Instead, they said that the restaurants serving crocodile, kangaroo, and emu meat are typically catering to tourists.
Some Indigenous and non-Indigenous Australians do eat kangaroo, but Goebel said the meat tends to be tough and gamey.
Goebel recommends avoiding kangaroo because of its taste and texture, but if you are determined to try it, he suggests eating it in a meat pie, where flavors and juices from the pie's ingredients can better mask the toughness of the kangaroo meat.
Don't make the mistake of leaving a tip.
A few Aussies mentioned that you don't need to tip when visiting Australia.
Instead, restaurant workers receive a liveable wage, according to The Sydney Morning Herald, so tipping isn't expected. Santos said the same applies to other jobs like cab drivers, bartenders, and hotel staff.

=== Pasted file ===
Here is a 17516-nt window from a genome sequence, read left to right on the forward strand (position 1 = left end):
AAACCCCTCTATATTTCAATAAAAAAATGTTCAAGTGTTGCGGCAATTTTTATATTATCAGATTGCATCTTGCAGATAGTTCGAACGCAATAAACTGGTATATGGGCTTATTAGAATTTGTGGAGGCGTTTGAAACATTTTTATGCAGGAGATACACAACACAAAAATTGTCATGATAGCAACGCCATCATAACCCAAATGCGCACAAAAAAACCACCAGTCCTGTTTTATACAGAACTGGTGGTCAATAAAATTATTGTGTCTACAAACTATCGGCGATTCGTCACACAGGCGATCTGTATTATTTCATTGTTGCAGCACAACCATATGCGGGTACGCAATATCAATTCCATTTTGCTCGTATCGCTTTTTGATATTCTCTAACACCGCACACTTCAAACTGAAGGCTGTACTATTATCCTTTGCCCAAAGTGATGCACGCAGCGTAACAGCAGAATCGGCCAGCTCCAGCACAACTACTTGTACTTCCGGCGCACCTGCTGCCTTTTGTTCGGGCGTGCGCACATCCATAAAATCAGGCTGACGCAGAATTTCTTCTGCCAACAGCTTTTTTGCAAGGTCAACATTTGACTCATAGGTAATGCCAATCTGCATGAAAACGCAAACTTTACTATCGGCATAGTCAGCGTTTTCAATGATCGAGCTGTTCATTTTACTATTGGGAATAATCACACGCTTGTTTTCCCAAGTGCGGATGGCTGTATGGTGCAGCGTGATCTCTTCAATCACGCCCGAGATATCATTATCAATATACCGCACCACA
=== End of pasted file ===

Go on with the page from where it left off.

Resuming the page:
For example, Santos said it's not expected to tip your Uber driver after completing your ride.
If you receive exceptional service, she said you could leave a tip, but it's not the norm or required.
Don't get fixated on having a specific Australian experience. Instead, talk to locals and be open to adapting your plans based on their recommendations.
Terry Edwards from Innisfail said visitors sometimes come to Australia expecting to see kangaroos everywhere and run into crocodile hunters at restaurants.
But Edwards said he hopes visitors arrive with an open mindset and a willingness to explore.
"Don't be fixated on certain Australian things," Edwards said. "Try new experiences."
While crossing the Sydney Harbor Bridge is a popular activity, some of the most exciting parts of the country are places you've never heard of, he said.